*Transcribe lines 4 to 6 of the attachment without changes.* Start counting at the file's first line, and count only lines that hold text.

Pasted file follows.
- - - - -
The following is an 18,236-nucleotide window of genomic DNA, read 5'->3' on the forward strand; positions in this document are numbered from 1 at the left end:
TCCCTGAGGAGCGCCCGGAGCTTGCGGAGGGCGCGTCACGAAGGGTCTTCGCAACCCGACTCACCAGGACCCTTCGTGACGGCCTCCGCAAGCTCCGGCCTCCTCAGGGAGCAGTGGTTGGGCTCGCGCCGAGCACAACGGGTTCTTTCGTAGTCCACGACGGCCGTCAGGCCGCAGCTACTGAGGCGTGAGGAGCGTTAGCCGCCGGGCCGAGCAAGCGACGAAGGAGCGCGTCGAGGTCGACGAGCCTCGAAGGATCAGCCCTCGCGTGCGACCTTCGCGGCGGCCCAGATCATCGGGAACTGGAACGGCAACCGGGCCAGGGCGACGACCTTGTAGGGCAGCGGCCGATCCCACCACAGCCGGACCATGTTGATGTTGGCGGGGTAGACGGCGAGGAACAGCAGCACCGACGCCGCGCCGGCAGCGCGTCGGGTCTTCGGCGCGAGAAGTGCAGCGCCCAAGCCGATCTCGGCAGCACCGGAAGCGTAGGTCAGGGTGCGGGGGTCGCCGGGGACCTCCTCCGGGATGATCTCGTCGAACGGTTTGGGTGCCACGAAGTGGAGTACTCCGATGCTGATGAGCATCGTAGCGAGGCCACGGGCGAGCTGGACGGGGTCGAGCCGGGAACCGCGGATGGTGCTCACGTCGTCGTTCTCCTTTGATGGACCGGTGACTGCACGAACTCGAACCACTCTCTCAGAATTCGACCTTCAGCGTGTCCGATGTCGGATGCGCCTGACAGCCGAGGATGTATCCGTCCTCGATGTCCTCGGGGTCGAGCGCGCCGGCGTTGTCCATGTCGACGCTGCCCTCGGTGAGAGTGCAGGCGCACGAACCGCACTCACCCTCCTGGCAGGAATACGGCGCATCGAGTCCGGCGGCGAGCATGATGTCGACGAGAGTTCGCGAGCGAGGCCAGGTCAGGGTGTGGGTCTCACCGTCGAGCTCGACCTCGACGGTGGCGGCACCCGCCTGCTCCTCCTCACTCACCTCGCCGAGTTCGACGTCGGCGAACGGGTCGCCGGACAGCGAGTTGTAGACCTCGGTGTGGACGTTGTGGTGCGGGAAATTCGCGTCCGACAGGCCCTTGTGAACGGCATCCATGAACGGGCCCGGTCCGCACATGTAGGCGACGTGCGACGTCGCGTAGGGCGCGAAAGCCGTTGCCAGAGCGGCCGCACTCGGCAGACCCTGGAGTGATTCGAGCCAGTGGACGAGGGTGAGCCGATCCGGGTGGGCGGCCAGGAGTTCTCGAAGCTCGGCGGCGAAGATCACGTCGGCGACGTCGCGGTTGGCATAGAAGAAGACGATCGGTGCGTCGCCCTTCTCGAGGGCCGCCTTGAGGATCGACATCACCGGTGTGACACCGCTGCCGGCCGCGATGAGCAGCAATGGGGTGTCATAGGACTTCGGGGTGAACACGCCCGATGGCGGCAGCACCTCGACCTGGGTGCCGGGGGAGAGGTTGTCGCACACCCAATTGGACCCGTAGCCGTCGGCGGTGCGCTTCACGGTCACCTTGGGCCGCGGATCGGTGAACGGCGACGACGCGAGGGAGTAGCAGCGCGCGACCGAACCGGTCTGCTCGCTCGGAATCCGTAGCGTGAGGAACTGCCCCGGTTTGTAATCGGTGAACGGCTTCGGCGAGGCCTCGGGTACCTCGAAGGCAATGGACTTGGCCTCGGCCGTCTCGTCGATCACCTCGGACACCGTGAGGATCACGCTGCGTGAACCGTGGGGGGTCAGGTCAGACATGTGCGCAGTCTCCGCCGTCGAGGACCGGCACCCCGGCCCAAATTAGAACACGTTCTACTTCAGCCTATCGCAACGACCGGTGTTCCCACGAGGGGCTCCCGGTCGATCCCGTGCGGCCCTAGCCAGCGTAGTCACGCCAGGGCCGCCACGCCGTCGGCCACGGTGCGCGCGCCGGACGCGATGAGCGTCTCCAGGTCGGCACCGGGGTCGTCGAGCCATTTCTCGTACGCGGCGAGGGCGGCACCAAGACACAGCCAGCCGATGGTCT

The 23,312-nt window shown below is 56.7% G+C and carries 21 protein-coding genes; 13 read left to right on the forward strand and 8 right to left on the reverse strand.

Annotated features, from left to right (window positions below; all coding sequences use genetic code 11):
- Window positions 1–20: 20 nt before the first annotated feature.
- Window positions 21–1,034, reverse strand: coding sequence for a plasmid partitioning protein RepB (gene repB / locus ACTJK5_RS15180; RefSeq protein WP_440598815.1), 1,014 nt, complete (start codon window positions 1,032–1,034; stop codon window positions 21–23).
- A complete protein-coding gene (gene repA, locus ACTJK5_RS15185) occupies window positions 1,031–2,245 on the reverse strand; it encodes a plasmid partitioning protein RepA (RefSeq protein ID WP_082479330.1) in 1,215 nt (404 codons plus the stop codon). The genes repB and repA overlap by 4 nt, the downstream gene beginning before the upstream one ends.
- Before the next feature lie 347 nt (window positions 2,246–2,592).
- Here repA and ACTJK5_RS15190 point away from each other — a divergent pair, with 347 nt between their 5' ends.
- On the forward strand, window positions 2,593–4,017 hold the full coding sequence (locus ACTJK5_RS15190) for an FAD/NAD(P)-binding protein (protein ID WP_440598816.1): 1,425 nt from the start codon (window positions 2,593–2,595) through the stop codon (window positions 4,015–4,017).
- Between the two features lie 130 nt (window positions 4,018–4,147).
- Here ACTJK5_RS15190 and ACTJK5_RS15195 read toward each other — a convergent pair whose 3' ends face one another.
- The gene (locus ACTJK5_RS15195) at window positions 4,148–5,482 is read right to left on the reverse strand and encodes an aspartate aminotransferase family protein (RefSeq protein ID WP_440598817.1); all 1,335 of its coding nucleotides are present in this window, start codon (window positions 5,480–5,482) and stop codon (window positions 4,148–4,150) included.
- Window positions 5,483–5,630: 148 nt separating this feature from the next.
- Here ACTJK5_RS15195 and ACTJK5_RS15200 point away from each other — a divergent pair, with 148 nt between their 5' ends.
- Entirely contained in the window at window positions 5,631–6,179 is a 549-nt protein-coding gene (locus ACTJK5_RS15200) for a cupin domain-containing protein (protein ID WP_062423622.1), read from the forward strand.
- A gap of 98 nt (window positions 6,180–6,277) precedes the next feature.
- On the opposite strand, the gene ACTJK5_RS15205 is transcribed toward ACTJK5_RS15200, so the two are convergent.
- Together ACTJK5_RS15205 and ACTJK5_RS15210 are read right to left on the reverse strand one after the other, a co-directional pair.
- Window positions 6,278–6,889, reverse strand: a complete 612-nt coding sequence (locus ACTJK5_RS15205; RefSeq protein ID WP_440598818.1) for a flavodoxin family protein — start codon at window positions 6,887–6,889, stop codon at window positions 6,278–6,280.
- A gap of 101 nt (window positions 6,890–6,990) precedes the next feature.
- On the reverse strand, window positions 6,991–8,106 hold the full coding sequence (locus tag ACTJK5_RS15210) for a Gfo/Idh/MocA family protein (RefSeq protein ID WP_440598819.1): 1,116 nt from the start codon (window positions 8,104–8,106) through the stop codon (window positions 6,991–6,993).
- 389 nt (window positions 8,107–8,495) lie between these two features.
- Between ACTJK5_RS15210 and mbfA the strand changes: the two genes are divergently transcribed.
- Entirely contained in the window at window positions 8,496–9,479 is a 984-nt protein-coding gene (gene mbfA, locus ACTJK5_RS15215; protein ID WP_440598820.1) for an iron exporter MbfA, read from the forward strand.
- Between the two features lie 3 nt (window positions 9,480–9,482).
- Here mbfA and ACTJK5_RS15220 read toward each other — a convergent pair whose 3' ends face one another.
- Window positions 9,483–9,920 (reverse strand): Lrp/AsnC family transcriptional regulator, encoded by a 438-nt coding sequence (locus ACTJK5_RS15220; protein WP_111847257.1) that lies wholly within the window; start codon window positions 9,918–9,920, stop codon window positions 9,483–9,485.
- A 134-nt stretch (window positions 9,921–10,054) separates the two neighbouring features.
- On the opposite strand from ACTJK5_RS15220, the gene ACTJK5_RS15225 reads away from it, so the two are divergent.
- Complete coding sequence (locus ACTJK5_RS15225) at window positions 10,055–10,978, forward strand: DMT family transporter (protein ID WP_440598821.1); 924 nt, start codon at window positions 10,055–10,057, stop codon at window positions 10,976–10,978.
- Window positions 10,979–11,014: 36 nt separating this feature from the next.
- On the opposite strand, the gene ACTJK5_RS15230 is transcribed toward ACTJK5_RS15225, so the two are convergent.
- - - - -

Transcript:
Annotated features, from left to right (window positions below; all coding sequences use genetic code 11):
- Window positions 1–20: 20 nt before the first annotated feature.
- Window positions 21–1,034, reverse strand: coding sequence for a plasmid partitioning protein RepB (gene repB / locus ACTJK5_RS15180; RefSeq protein WP_440598815.1), 1,014 nt, complete (start codon window positions 1,032–1,034; stop codon window positions 21–23).